• Don't use edible flowers from highly contaminated areas such as roadways, chemically treated lawns, or areas with animals.
  • If you haven't tried a particular flower in culinary uses, taste a small piece of the petal before consuming a whole petal. You can be allergic to flowers.
close up bottle of honey filled with flowers

I love to use it in rose tea. 

Pick your edible flower

If you aren't sure which flowers are edible, start with Most Popular Edible Flowers With Picture Chart (free download)

Some of my favorites are:

  • lilac
  • rose
  • elderflower
  • chamomile
  • calendula
  • lavender
  • jasmin
  • tiger lily
  • hibiscus
  • chives
  • passionflower

Pick some herbs (optional)

Some favorite floral + herb combinations of mine are:

  • lilac rosemary
  • rose +rosemary - like in this rose and rosemary Paloma
  • rose + mint - like in this rose mint iced green tea
  • elderflower + thyme
  • chamomile + parsley
  • calendula + oregano
  • lavender + mint
  • jasmin + sage
  • tiger lily + marjoram
  • hibiscus + basil
  • chives + mint

Pick your honey

You always want to choose raw, local honey for the best health benefits. And different honeys will have different flavors based on what the honey bee pollinated it with. 

love edible flowers? these resources may be useful to you:

Frequently asked questions

Can infused honey spoil?

Honey does not spoil, but if it's infused improperly or the plant matter in your honey is exposed to air it can produce mold. If your honey becomes moldy you must throw it away.

Can bacteria grow in honey?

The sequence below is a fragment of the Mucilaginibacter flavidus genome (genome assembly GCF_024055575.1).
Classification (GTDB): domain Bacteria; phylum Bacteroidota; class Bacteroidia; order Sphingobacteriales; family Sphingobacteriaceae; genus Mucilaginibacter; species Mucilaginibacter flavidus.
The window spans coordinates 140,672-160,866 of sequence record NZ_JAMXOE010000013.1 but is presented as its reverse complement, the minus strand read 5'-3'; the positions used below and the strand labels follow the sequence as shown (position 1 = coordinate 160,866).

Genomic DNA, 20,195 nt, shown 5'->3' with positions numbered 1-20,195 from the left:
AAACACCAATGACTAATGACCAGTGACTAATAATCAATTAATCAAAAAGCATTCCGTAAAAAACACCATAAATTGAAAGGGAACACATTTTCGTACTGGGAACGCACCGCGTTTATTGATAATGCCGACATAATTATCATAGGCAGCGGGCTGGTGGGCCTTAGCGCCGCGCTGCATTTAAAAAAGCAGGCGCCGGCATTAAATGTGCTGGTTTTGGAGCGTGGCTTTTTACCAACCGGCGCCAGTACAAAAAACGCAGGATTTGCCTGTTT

Most bacteria and other microbes cannot grow or reproduce in honey due to antibacterial activity of honey. However, it is not impossible for bacteria and mold to to grow on fresh plant matter that accidently exposed during infusion.

How should I store my infused honey

Treat your honey like any perishable item and store in the refrigerator for up to six months

The recipe

overhead shot looking into a jar of floral infused honey cover image

How to make flower infused honey

4.94 from 15 votes
Once you know how to make flower infused honey you'll have an affordable way to add the health benefits and beauty of flowers into your day with ease!
Print Recipe
Prep Time:5 minutes
Additional Time:30 days 10 hours
Total Time:30 days 10 hours 5 minutes


  • ¼ cup edible flower of choice dried or fresh - organic
  • 1 cup of local raw honey runny


  • Add your dry ingredients to your jar
  • Cover completely with honey
  • Seal top
  • Let the honey sit and infuse for one month, longer if desired
  • Strain
  • Return strained honey to jar and gift or use as desired!


due to the risk of infant botulism, a severe but rare form of food poisoning, you should never give honey to a child younger than a year old.


Serving: 1g | Calories: 114kcal | Carbohydrates: 26g | Fat: 1g | Polyunsaturated Fat: 1g | Sodium: 2mg | Sugar: 25g
Course: Edible flowers
Cuisine: American
Keyword: infused honey, lavender infused honey, rose infused honey
Servings: 1 jar of honey
Calories: 114kcal
Author: sarah

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  1. Help! I'm making a mullein flower and raw honey cough syrup by using the cold method.

    Can I continue leaving it longer than 6 weeks for a stronger infusion and health benefit? Or am I taking a risk? It's been 6 weeks now.

    Thanks for yours help!


    1. Doti, this is a great question! Mullein and raw honey is SUCH a great idea! I turned to my medicinal herbal books looking for an exact answer, but couldn't find one. So I will use my judgement here. Honey does not expire, if you're infusing dried mullein flowers and it has remained well covered by the honey, I see no reason why it can not continue to infuse indefinitely. I say dried because the dried plants will also be preserved and not contain water, which will make them more susceptible to growing mold. If you had infused fresh mullein, I'd stop infusing now and strain it to be on the safer side.

  2. I would love to try this! It says clean plant material as directed - I'm wondering where the directions for that are.
    Thanks in advance.